She raised her glass toward Nathan. “Dr. Williams made this all possible. Now it is our job to make it practical.”

Around the table, everyone lifted their glasses and toasted Nathan. He shrank into his chair, his cheeks glowing.

“Don’t be shy.” Liliana reached over and squeezed his hand. “Enjoy your time in the limelight.”

A catering assistant appeared beside him and placed a bowl of soup on the table. The server was another Hispanic woman in uniform. He noted she wore a rainbow ribbon similar to Liliana’s, though that was likely a coincidence. Rainbow ribbons were common around L.A.

“Hm…smells delicious,” declared Liliana, picking up her spoon.

He followed suit. The soup did smell wonderful, but he couldn’t recognize any of the vegetables floating alongside chunks of white meat. As he slurped the first spoon, he noticed Liliana stirring her soup but not eating.

“Not hungry?”

“It’s a little hot. I’ll wait for it to cool awhile.”

It seemed the perfect temperature to him, and he loved the rich and creamy savory taste. “Do you know what those vegetables are?”

“Yes, actually. Those are yucca and ñamé, root vegetables that grow in the rich volcanic soil near my home village. This soup is made following a traditional Embera-Wounaan recipe.”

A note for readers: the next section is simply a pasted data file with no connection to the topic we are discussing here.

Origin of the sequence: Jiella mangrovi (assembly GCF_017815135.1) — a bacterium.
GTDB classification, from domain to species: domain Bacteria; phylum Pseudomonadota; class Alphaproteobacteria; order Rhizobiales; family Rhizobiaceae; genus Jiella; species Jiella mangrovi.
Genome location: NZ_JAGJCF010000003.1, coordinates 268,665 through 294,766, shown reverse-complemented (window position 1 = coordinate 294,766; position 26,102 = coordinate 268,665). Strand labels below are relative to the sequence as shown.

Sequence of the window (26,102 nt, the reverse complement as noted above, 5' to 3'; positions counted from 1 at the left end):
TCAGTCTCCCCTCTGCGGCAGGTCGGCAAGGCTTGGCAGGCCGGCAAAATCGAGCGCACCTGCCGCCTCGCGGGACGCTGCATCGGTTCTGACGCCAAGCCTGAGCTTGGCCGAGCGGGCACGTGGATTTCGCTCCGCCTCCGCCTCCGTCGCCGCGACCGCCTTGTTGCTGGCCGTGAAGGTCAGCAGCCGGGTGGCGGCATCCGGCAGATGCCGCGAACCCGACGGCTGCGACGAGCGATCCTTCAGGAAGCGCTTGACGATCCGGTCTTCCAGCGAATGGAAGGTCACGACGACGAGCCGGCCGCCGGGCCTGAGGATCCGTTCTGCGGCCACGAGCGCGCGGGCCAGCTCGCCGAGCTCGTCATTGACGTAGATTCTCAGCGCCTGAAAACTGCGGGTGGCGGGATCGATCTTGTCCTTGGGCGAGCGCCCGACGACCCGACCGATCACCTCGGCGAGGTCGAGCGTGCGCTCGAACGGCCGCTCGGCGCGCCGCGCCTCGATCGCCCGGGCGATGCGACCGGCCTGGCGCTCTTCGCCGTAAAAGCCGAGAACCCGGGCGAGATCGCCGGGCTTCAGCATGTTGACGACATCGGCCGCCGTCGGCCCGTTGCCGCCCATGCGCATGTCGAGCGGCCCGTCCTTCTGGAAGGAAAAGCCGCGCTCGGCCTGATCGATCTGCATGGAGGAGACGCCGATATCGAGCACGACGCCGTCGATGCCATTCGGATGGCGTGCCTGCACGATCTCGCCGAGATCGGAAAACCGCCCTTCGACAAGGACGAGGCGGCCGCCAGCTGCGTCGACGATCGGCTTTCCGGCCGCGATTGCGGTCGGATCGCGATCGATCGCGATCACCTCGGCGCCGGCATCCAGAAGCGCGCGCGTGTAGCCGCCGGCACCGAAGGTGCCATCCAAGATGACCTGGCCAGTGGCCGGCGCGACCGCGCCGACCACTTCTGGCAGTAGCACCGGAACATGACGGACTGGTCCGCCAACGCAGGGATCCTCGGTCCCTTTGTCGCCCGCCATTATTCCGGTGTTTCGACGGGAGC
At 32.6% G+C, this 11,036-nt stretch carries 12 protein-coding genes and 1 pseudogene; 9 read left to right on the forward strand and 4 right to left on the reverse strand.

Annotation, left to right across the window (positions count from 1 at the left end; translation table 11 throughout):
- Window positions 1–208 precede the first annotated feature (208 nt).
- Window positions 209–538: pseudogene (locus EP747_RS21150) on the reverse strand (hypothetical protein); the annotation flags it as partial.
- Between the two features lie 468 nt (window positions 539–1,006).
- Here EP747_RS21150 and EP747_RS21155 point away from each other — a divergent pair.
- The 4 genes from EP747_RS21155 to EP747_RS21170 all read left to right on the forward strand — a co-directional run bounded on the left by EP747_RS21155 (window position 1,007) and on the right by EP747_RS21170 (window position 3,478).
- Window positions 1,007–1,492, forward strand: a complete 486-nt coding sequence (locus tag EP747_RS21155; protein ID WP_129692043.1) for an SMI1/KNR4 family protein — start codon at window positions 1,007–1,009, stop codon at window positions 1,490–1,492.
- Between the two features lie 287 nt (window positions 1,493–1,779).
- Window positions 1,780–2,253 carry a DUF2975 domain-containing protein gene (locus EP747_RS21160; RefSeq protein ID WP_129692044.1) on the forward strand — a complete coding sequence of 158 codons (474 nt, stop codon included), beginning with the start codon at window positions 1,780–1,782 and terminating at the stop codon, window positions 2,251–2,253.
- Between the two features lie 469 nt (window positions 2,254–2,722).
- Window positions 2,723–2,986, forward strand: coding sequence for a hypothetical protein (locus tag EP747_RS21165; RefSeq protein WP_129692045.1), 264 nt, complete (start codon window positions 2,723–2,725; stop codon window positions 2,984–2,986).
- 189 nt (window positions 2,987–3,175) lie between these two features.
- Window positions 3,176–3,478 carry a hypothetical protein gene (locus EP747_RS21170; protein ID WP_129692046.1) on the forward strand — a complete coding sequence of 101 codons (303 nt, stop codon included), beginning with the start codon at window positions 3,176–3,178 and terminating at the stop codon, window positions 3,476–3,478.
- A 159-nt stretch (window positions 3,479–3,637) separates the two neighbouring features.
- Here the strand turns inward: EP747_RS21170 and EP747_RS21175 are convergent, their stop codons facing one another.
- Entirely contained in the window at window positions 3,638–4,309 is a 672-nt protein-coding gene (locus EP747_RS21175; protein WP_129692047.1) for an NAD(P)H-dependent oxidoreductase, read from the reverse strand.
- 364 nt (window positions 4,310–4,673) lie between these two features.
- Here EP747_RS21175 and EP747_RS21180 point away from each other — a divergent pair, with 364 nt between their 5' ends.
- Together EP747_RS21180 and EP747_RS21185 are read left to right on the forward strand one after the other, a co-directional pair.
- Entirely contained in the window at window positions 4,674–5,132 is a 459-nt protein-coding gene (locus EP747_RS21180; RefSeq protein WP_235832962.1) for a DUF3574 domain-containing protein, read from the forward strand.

“You must feel right at home.”

She picked up an empty wine glass and held it up to the light. “Not really.”

“Do you miss the forests?”

“Sometimes. But there’s no internet in my village, and the nearest research lab is hundreds of miles away.”

Nathan smiled. “At least here you are part of the greatest medical breakthrough of the century.”

“Part of it, but I'm not the person who made this all happen.” She grinned at him. “How did you discover the immortal hormones?”

“I was reproducing some of Dr. Kubota’s carefully documented work on raising immortal jellyfish in captivity when I began to consider the chemical reactions necessary to precipitate the regression of adult jellyfish back to their polyp state. I soon isolated the three hormones responsible and demonstrated that when injected into mice they induce a similar age-regression.”

“But what made you think these hormones would work on mammals? The physiologies of jellyfish and mice are so different.”

He shrugged. “Too many sci-fi novels, I guess. I just wondered what would happen to mammalian cells exposed to the immortal hormones, and the results were much more spectacular than I expected.”